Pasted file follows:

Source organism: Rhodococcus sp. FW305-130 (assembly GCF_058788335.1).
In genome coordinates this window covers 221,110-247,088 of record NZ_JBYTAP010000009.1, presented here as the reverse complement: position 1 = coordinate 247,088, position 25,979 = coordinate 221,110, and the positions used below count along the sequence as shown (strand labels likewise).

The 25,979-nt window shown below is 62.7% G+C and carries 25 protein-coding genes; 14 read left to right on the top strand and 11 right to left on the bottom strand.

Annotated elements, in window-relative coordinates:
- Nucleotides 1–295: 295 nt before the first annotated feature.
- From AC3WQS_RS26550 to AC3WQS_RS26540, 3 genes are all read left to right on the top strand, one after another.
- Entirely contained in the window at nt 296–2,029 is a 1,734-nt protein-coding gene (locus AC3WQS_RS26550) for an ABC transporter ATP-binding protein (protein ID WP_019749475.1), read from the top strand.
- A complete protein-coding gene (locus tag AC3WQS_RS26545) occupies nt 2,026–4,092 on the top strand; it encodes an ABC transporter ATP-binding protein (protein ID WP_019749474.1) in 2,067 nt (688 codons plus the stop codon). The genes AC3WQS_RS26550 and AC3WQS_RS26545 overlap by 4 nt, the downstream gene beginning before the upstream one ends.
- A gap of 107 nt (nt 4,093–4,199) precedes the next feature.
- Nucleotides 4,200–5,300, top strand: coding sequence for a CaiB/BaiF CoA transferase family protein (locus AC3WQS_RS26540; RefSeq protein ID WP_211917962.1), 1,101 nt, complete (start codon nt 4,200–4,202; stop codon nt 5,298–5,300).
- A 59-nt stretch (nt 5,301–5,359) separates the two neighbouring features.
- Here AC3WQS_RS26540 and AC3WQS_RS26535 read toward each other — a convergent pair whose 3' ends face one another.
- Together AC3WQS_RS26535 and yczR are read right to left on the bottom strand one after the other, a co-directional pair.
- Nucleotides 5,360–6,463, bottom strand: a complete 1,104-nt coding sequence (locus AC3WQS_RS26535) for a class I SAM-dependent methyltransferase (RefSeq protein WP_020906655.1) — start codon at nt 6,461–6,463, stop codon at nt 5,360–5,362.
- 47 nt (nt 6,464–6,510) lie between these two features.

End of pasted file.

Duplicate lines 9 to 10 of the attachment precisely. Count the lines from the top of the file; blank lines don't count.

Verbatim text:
- A gap of 107 nt (nt 4,093–4,199) precedes the next feature.
- Nucleotides 4,200–5,300, top strand: coding sequence for a CaiB/BaiF CoA transferase family protein (locus AC3WQS_RS26540; RefSeq protein ID WP_211917962.1), 1,101 nt, complete (start codon nt 4,200–4,202; stop codon nt 5,298–5,300).